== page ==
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John Sidney played an important role in the nineteenth-century charity scene primarily as a charity secretary but also as a collector, however, little is known about his personal life. He was English and the son of John Sidney, a medical doctor, and his wife Mary nee Johnson. Born in 1846 and living at some stage in Rochester, Kent, he also seems to have been well acquainted with Devon and Cornwall. It is uncertain when he arrived in the colony of NSW, but it was probably sometime in early 1877 and it is possible that he had been a member of the London Stock Exchange; he was certainly quite familiar with London. Prior to his arrival in the colony, John had been married in England to Susan (maiden name unknown) but she either did not come with him to the colony or, if she did, she returned to England from NSW. It is most likely that she never came as no trace of her has been found in NSW or elsewhere in Australia. Early in February 1887, a notice appeared in two Sydney newspapers advising that Susan, aged 35, the wife of J Sidney, had died at her father’s residence in Torquay, Devon. No date of death was given, but less than a month later John Sidney married Margaret Thomson Cameron. At no time, between his arrival and the insertion of the notice of Susan’s death, had John returned to England so it would seem that he and his first wife had been, for whatever reason, estranged. Two male children were born to John and his second wife Margaret, but it seems they died at birth or in infancy as there is no contemporary record of either their births or their deaths. John himself died in 1916 at 70 years of age. At this time he was a recipient of the recently introduced Commonwealth Government pension and was the onsite caretaker of the Royal Society at 5 Elizabeth Street, Sydney.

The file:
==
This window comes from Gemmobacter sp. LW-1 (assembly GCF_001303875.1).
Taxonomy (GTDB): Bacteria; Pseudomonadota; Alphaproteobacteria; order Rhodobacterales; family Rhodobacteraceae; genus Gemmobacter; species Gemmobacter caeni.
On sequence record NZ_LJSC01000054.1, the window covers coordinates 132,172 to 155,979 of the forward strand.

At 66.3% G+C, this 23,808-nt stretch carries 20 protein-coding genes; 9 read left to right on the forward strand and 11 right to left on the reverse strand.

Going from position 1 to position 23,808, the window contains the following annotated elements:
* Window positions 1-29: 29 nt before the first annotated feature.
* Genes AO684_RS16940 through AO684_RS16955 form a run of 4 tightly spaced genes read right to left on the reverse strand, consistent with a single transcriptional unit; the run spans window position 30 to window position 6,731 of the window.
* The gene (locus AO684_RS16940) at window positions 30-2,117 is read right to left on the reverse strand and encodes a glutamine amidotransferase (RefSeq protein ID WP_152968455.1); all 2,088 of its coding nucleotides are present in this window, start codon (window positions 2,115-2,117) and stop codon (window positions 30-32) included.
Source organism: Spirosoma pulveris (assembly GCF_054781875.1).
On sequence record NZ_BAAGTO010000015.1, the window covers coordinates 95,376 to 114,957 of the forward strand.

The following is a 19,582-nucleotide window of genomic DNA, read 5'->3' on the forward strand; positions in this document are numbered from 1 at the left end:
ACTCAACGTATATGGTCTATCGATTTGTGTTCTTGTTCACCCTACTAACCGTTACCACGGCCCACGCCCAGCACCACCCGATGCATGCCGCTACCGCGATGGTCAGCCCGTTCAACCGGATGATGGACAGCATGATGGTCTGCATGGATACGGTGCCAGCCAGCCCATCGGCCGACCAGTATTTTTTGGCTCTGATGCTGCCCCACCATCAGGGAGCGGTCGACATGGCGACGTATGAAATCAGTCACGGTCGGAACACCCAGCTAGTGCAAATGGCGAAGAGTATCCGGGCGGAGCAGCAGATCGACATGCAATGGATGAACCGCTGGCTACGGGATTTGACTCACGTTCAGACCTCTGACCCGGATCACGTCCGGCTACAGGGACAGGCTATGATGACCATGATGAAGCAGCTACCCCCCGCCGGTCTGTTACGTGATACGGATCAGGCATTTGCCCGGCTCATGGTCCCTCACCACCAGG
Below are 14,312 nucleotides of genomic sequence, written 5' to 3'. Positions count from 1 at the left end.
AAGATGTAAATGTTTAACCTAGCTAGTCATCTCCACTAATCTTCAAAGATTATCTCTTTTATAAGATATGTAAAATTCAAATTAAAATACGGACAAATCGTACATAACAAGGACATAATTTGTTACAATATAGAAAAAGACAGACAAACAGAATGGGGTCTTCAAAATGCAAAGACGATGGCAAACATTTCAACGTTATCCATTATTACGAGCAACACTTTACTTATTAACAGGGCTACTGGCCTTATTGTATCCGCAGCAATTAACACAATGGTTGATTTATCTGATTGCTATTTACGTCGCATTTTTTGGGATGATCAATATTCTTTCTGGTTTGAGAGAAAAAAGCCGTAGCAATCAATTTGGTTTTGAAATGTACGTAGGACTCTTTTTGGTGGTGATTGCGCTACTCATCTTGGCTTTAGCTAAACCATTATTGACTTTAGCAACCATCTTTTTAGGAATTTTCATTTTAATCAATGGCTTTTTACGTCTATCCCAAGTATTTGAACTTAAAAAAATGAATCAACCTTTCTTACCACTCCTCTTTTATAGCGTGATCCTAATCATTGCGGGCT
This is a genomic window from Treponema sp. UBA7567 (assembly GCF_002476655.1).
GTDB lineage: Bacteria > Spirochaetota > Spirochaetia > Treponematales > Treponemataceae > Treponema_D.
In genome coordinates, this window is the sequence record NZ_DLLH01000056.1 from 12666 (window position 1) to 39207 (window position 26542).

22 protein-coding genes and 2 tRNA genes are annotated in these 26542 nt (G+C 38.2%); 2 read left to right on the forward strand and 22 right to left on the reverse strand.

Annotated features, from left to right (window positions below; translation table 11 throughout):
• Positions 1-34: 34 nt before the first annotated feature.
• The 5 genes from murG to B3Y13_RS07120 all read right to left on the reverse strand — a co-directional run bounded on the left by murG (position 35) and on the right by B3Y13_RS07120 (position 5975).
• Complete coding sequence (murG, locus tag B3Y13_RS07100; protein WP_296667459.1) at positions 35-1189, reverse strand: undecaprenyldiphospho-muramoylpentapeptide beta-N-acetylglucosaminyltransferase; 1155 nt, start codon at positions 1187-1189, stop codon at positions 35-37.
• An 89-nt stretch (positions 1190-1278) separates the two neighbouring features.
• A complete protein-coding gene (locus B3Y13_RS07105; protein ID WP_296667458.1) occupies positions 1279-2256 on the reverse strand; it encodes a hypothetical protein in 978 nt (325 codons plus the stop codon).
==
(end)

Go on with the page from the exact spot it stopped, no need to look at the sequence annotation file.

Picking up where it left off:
Health Society of NSW (HSNSW)
Sidney’s name is first mentioned in charitable circles in 1877 in association with his role as the collector for the Health Society of NSW (HSNSW), an organisation formed in August, 1876. Henry Burton Bradley was the leading advocate of the Society which sought to alert others to various community health issues within Sydney. Initially employed by Bradley as a collector of funds, John Sidney was soon given the task of investigating public baths in Sydney. His comprehensive report pointed to problems of sewage within the Sydney Harbour and for the need to ultimately find another method of disposing of it. In his report he took the initiative to comment upon the supply of meat and on animal welfare at the abattoir prior to slaughter. He found that at the Glebe abattoir on a hot day, the animals were ‘packed as close as sardines’ which he compared unfavourably to the process he saw implemented in London. His association with the HSNSW was short-lived and he seems to have concluded his role as secretary and collector in 1881. Sidney’s time with the HSNSW, however, began a life-long friendship with Henry Burton Bradley and probably brought him to the attention of the Western Suburbs Horticultural Society of which Bradley was the President. Sidney became secretary for this group in 1878 and retained the position until the end of 1881. His time with the HSNSW also brought him to the attention of those interested in promoting animal welfare in NSW. (more…)